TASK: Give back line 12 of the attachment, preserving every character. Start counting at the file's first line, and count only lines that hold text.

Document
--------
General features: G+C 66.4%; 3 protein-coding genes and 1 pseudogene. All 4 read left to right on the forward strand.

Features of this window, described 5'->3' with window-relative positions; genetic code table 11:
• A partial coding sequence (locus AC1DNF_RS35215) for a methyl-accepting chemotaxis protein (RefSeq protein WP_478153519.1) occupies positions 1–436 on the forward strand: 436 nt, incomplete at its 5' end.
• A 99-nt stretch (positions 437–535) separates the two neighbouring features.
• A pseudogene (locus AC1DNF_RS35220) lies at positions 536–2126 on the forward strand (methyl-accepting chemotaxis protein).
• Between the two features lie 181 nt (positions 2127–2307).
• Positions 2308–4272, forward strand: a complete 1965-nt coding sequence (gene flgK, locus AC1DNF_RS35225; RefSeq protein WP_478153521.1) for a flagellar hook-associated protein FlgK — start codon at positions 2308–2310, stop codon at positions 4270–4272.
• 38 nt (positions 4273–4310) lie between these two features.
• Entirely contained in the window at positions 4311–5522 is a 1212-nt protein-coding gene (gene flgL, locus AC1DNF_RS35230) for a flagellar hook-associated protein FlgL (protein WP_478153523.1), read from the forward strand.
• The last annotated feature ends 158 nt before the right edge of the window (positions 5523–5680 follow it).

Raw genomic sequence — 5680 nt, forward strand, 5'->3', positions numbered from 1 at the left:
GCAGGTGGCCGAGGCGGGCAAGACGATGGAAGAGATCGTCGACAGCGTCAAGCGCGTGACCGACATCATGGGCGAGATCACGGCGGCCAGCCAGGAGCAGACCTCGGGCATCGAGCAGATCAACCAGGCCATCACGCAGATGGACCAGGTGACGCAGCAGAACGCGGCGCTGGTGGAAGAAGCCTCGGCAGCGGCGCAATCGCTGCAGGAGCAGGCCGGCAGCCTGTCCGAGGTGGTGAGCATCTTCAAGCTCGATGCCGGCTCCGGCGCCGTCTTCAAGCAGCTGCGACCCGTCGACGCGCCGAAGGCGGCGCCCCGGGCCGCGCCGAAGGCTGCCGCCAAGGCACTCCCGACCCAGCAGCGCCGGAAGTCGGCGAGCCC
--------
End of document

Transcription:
GCAGGTGGCCGAGGCGGGCAAGACGATGGAAGAGATCGTCGACAGCGTCAAGCGCGTGACCGACATCATGGGCGAGATCACGGCGGCCAGCCAGGAGCAGACCTCGGGCATCGAGCAGATCAACCAGGCCATCACGCAGATGGACCAGGTGACGCAGCAGAACGCGGCGCTGGTGGAAGAAGCCTCGGCAGCGGCGCAATCGCTGCAGGAGCAGGCCGGCAGCCTGTCCGAGGTGGTGAGCATCTTCAAGCTCGATGCCGGCTCCGGCGCCGTCTTCAAGCAGCTGCGACCCGTCGACGCGCCGAAGGCGGCGCCCCGGGCCGCGCCGAAGGCTGCCGCCAAGGCACTCCCGACCCAGCAGCGCCGGAAGTCGGCGAGCCC